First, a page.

Customer Service, Technology Help Artistic Printers Keep Competitive Edge BY EUGENIA ESTES STAFF WRITER Providing excellent customer service and investing in the latest printing technology are primary facets of Artistic Printers’ business plan to remain competitive in an industry that has been impacted by online services in recent years. Artistic Printers provides a variety of services including short-run and long-run offset printing, high quality digital printing, graphic design, promotional items, signs, banners and a variety of other print pieces. “We are a small shop with big capabilities,” said Jeni Donahue, customer service manager for Artistic Printers. Part of that ability to provide a wide array of services and products is evident in the equipment found throughout the business’ shop on Snapps Ferry Road. “We reinvest in our business with acquiring top-of-the-line equipment — the latest software, and computers,” Donahue said. “We also upgraded with a SUN PHOTO BY EUGENIA ESTES Dustin Donahue, pressman at Artistic Printers, prints a project on a four-color offset printer. Currently, the firm does about half of its printing projects on the new digital printer, a 2020 model that has given us new printer and the remainder on digital printers. capabilities.” With the changing of the wide format printer that can were able to stay open as chines. The business uses The business now has Those capabilities include graduation ceremonies for produce those items, rather other businesses closed the latest versions of Macthree commercial prothe ability to now produce local students, printing as they were deemed an intosh computers with with than outsourcing, she said. duction digital printers in publications of up to 130 congratulatory signs for essential business by the The value of that investthe latest design programs addition to a four-color pages with flat binding, graduating seniors helped federal government due to ment was felt by Artistic and software. offset printer, two two-cola size of publication and Printers in the early months the services they provide for the business pay its bills Increased demand for or offset printers, binding binding that had to be outsuch entities as medical care of the coronavirus panequipment, and numbering, signs and banners led Arsourced previously by the facilities. folding and perforating ma- tistic Printers to purchase a demic. Printing companies business. SEE PRINTERS ON PAGE 16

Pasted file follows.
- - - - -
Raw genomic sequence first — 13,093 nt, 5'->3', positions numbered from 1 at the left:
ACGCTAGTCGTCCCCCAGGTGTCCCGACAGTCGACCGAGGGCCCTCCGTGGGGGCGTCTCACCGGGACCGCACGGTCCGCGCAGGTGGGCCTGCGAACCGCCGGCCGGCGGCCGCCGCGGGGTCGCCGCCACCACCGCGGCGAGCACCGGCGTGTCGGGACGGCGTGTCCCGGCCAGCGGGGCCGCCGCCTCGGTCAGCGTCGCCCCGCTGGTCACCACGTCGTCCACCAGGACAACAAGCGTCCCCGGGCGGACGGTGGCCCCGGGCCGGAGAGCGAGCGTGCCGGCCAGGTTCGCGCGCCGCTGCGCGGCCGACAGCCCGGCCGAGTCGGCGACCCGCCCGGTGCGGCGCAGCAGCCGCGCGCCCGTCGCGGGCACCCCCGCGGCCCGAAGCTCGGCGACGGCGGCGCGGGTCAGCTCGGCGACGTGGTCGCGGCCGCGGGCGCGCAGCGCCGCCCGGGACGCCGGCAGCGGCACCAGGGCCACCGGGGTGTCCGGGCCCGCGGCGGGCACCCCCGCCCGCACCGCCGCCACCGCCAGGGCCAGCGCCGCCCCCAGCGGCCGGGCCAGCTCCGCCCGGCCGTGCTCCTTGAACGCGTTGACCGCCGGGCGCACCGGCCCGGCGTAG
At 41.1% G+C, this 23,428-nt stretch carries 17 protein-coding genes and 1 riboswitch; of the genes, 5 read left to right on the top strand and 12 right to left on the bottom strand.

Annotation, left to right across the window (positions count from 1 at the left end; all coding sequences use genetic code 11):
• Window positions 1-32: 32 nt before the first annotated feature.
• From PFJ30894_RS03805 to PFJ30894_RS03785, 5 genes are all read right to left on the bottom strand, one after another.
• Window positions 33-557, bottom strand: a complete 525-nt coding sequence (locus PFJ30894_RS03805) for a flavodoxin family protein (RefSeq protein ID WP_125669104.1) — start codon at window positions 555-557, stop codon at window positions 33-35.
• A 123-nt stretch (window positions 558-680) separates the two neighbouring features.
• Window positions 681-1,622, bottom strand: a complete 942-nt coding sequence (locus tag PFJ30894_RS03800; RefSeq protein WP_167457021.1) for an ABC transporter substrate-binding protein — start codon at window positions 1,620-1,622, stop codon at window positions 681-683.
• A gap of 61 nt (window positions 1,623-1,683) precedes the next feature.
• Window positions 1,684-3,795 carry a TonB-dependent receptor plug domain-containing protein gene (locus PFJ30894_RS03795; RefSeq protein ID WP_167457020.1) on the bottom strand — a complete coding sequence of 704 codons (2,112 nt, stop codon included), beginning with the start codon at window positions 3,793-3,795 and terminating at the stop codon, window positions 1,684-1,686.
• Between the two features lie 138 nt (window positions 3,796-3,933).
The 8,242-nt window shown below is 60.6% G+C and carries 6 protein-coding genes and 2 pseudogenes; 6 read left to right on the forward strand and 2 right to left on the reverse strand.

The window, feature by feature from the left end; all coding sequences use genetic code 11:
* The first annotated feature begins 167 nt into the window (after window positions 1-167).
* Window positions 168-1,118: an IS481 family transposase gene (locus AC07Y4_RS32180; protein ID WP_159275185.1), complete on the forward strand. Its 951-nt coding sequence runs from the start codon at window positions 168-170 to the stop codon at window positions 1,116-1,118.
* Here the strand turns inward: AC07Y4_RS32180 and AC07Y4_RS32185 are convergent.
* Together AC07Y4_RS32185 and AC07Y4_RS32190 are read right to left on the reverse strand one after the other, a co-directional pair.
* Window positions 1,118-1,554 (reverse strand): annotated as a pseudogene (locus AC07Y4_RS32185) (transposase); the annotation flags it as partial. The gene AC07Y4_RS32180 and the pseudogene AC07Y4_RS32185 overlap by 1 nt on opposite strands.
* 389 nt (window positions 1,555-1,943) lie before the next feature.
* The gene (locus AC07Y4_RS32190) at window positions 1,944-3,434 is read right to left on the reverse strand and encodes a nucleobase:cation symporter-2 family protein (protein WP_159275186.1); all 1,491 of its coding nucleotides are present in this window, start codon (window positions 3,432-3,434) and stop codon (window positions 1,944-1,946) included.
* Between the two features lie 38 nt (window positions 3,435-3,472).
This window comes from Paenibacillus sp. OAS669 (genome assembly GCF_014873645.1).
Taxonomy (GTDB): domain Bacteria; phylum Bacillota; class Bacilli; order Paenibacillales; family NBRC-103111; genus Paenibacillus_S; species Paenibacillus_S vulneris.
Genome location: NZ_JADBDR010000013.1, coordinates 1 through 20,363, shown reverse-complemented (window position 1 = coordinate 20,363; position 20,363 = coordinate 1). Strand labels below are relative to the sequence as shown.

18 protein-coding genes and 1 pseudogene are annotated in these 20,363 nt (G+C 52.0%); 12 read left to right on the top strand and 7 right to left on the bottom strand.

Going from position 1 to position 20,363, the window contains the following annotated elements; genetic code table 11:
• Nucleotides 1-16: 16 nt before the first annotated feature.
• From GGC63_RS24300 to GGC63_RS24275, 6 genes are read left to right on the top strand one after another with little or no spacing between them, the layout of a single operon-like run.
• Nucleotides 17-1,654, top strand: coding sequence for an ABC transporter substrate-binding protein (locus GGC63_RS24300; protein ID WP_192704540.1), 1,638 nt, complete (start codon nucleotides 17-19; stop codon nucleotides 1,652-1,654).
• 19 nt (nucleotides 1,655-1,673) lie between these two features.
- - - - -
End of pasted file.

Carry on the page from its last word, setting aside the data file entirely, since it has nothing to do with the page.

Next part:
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Page 16

The Greeneville Sun Salute to Industry Edition

GreenevilleSun.com

Saturday, October 31, 2020

Need a New Ride?

SUN PHOTO BY EUGENIA ESTES

This is the newest digital printer at Artistic Printers, which has given the firm capabilities to provide new printing and binding services to customers.

PRINTERS